Current Affairs War of words erupts in Prague over EU’s fiscal treaty
Top Czech officials have engaged in an unusually strong exchange of insults over the government’s refusal to join the European Union’s new fiscal treaty. Foreign Minister Karel Schwarzenberg, Prime Minister Petr Nečas and President Václav Klaus engaged in a crossfire which has put more strain on the fragile coalition government, and which illustrates the deep divisions between the major Czech political forces in their stance on European integration.
The most serious conflict so far between the leaders of the two senior coalition parties broke over an issue which deeply divides them: the future of European integration and the Czech attitude to it.
Czech Foreign Minister and leader of the pro-European coalition TOP 09 party Karel Schwarzenberg took serious issue with the prime minister’s decision to reject the EU’s fiscal compact, accusing him of damaging the country’s interests. Mr Schwarzenberg also dismissed the prime minister’s reasoning, which he said was impossible to take seriously. The cabinet leader’s real motivation, according to Mr Schwarzenberg, was fear of a strong eurosceptic wing of his party, the Civic Democrats, and their unofficial leader, President Klaus.
Mr Schwarzenberg’s remarks put Prime Minister Petr Nečas on the warpath. At a special news conference on Wednesday, the prime minister launched an unprecedented tirade against a member of his government.
“I consider his remarks exceptionally unfortunate, exceptionally inconsiderate and exceptionally unprofessional. If he wasn’t a man of respected age, I would say they were a sign of a young man’s rashness. These remarks were not uttered at some folk festival somewhere. These are very serious issues that can affect the political situation in the country as well as our international relations.”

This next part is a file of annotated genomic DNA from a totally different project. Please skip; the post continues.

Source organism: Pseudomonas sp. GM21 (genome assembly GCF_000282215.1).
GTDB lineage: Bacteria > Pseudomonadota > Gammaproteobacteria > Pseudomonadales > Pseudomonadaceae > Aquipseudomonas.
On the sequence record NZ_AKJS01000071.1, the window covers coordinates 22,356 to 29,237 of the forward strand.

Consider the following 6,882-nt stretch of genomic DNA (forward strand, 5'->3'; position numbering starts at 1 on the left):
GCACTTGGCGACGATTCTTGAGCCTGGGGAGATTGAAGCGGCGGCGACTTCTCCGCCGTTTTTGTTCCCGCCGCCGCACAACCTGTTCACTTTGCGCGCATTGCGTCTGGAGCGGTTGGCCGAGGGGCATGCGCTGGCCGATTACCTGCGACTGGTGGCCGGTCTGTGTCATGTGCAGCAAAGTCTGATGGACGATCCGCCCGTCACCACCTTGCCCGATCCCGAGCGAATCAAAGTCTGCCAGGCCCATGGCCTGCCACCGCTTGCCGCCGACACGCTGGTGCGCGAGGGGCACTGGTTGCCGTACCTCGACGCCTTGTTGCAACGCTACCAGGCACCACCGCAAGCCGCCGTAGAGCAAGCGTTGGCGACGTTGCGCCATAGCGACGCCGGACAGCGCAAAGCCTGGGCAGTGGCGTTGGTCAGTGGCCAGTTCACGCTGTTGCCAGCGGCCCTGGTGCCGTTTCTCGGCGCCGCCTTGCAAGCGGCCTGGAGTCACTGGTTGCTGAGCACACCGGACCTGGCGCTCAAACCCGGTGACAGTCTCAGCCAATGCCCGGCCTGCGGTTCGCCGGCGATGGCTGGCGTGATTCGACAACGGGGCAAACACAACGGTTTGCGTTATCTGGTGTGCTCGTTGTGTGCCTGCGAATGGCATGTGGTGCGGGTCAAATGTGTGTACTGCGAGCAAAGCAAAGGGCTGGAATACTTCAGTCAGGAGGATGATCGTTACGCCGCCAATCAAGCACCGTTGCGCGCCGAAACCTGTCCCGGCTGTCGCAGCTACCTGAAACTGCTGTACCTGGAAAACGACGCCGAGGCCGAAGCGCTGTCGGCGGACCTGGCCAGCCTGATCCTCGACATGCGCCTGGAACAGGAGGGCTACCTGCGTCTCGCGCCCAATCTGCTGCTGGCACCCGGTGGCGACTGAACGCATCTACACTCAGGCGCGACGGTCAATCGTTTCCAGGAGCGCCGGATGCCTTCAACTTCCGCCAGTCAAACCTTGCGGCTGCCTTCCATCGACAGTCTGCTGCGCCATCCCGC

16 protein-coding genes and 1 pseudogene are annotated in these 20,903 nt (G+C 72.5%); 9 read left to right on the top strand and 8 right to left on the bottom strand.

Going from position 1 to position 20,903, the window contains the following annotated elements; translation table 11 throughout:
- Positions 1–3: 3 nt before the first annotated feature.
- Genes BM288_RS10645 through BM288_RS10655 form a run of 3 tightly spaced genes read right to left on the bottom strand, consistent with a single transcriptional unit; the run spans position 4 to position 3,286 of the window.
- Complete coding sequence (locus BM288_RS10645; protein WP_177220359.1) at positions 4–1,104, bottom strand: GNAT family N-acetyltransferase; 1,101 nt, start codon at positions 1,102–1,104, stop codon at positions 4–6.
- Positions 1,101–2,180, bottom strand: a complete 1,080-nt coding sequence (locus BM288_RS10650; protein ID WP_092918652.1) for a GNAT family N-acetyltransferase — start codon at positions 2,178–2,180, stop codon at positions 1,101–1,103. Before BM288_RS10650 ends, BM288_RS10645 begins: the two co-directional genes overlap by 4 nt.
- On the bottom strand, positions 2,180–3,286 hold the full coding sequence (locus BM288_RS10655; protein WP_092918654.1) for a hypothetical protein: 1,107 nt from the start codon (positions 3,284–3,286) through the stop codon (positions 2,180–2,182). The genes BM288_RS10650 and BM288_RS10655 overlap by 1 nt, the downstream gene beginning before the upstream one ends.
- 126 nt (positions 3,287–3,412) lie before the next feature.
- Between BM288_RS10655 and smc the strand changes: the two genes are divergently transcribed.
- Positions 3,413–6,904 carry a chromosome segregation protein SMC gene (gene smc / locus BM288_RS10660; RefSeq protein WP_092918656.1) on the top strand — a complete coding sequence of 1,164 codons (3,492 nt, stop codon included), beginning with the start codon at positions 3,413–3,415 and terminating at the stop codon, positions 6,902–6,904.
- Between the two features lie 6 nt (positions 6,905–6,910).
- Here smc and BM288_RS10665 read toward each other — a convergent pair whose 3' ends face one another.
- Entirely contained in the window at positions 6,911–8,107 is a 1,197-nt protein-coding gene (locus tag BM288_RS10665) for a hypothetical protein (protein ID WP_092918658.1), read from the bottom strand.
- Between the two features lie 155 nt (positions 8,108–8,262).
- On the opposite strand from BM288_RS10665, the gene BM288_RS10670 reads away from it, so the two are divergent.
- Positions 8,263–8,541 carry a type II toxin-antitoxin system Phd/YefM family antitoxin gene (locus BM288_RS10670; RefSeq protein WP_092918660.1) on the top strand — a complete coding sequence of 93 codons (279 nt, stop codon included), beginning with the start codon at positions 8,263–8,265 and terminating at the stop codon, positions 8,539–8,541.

Prime Minister Petr Nečas also reminded the foreign minister of his role in the government, and said he should focus more on his own job.
“Czech entrepreneurs have expressed serious complaints and laments about the Foreign Ministry’s inaction. Representatives of Czech industry consider the ministry’s activities in this field as very insufficient. I would appreciate if the foreign minister dedicated himself to his ministry including the crucial task of supporting Czech exports.”
Mr Nečas earned a pat on the back from President Václav Klaus who considers any further European integration an evil to be fought at all costs, and who believes the planned fiscal union is a “tragic mistake”.
Mr Schwarzenberg, who is on a four-day trip to Israel, said he would again raise the issue upon his return. He had earlier threatened to quit the government over the fiscal compact which would most likely bring the centre-right Czech government to the brink of collapse.